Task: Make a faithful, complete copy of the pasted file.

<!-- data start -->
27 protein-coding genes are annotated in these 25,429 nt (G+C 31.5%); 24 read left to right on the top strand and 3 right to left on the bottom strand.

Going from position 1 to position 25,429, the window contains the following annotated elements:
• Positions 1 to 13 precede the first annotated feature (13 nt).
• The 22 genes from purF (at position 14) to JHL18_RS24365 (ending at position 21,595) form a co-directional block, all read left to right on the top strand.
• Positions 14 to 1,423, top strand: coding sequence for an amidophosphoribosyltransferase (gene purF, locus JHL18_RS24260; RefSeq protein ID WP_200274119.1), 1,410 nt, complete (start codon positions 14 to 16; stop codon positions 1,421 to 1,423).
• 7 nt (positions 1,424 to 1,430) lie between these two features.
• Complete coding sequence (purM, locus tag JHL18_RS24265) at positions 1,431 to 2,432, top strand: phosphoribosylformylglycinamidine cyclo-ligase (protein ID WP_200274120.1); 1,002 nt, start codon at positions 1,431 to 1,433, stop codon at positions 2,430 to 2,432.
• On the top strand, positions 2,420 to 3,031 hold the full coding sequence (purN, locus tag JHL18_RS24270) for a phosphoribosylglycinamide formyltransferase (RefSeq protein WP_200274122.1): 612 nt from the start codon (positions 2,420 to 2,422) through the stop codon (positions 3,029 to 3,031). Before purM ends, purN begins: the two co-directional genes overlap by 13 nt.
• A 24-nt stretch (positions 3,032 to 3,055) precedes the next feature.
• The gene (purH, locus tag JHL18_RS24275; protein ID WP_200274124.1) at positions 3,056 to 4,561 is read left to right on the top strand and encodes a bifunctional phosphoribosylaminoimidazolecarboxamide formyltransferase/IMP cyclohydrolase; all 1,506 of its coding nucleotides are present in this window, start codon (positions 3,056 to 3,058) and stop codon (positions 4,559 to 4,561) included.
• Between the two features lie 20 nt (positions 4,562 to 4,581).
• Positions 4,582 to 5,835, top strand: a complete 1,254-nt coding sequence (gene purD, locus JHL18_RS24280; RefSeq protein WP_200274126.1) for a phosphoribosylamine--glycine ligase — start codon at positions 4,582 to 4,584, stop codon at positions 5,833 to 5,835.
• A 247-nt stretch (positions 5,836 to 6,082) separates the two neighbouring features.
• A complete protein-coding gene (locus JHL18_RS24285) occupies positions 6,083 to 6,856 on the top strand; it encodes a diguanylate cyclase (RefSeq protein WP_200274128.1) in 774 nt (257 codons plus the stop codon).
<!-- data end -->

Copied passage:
27 protein-coding genes are annotated in these 25,429 nt (G+C 31.5%); 24 read left to right on the top strand and 3 right to left on the bottom strand.

Going from position 1 to position 25,429, the window contains the following annotated elements:
• Positions 1 to 13 precede the first annotated feature (13 nt).
• The 22 genes from purF (at position 14) to JHL18_RS24365 (ending at position 21,595) form a co-directional block, all read left to right on the top strand.
• Positions 14 to 1,423, top strand: coding sequence for an amidophosphoribosyltransferase (gene purF, locus JHL18_RS24260; RefSeq protein ID WP_200274119.1), 1,410 nt, complete (start codon positions 14 to 16; stop codon positions 1,421 to 1,423).
• 7 nt (positions 1,424 to 1,430) lie between these two features.
• Complete coding sequence (purM, locus tag JHL18_RS24265) at positions 1,431 to 2,432, top strand: phosphoribosylformylglycinamidine cyclo-ligase (protein ID WP_200274120.1); 1,002 nt, start codon at positions 1,431 to 1,433, stop codon at positions 2,430 to 2,432.
• On the top strand, positions 2,420 to 3,031 hold the full coding sequence (purN, locus tag JHL18_RS24270) for a phosphoribosylglycinamide formyltransferase (RefSeq protein WP_200274122.1): 612 nt from the start codon (positions 2,420 to 2,422) through the stop codon (positions 3,029 to 3,031). Before purM ends, purN begins: the two co-directional genes overlap by 13 nt.
• A 24-nt stretch (positions 3,032 to 3,055) precedes the next feature.
• The gene (purH, locus tag JHL18_RS24275; protein ID WP_200274124.1) at positions 3,056 to 4,561 is read left to right on the top strand and encodes a bifunctional phosphoribosylaminoimidazolecarboxamide formyltransferase/IMP cyclohydrolase; all 1,506 of its coding nucleotides are present in this window, start codon (positions 3,056 to 3,058) and stop codon (positions 4,559 to 4,561) included.
• Between the two features lie 20 nt (positions 4,562 to 4,581).
• Positions 4,582 to 5,835, top strand: a complete 1,254-nt coding sequence (gene purD, locus JHL18_RS24280; RefSeq protein WP_200274126.1) for a phosphoribosylamine--glycine ligase — start codon at positions 4,582 to 4,584, stop codon at positions 5,833 to 5,835.
• A 247-nt stretch (positions 5,836 to 6,082) separates the two neighbouring features.
• A complete protein-coding gene (locus JHL18_RS24285) occupies positions 6,083 to 6,856 on the top strand; it encodes a diguanylate cyclase (RefSeq protein WP_200274128.1) in 774 nt (257 codons plus the stop codon).